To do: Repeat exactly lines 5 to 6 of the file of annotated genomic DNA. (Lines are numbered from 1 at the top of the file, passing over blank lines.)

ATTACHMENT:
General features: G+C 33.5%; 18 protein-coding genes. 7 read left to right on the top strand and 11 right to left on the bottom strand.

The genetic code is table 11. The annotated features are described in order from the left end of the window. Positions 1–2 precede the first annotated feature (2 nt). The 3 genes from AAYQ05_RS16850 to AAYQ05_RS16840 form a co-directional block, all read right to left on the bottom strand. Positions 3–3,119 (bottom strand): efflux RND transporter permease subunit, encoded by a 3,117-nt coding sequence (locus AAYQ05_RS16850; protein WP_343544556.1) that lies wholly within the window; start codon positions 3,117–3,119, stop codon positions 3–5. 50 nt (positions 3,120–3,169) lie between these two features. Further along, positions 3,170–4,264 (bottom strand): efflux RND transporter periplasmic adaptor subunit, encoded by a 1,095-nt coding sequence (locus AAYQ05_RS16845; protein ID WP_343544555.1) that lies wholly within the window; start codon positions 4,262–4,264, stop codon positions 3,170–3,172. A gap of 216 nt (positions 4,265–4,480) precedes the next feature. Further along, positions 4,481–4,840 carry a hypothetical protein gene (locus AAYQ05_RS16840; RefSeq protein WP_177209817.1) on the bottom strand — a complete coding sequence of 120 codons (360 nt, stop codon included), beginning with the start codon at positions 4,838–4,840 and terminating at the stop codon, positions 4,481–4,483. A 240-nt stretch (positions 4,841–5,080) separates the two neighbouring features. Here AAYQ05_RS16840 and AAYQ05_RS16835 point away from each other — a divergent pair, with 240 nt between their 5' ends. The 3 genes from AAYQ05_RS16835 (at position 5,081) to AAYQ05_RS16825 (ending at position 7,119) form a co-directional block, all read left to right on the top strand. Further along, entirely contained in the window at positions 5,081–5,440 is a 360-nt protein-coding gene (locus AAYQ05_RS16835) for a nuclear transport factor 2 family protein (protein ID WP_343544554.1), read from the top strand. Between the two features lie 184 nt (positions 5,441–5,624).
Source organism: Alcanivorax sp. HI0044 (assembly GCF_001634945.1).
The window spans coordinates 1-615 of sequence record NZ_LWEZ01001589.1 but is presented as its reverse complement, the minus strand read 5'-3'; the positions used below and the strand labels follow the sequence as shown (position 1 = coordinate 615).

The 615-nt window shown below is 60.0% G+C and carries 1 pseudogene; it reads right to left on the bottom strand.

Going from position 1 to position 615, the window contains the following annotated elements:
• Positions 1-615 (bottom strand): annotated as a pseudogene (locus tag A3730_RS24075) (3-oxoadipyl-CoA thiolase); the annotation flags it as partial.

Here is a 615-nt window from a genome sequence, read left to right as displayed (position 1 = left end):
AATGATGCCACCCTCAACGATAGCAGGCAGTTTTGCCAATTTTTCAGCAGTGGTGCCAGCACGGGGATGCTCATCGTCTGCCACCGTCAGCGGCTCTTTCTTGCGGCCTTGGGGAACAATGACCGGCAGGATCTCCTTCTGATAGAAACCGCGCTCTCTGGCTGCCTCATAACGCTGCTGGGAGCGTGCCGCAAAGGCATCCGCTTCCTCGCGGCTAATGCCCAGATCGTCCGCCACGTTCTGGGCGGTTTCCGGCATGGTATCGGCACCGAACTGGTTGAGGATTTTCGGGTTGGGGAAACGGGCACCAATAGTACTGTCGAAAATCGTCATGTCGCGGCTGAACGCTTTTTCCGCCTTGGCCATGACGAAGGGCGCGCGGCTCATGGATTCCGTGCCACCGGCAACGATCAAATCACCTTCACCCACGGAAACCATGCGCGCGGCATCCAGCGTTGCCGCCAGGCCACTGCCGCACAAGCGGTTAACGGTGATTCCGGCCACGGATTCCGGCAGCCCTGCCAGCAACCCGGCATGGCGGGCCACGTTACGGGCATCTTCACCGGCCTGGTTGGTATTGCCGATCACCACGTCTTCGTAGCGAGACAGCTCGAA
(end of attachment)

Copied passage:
The 615-nt window shown below is 60.0% G+C and carries 1 pseudogene; it reads right to left on the bottom strand.

Going from position 1 to position 615, the window contains the following annotated elements: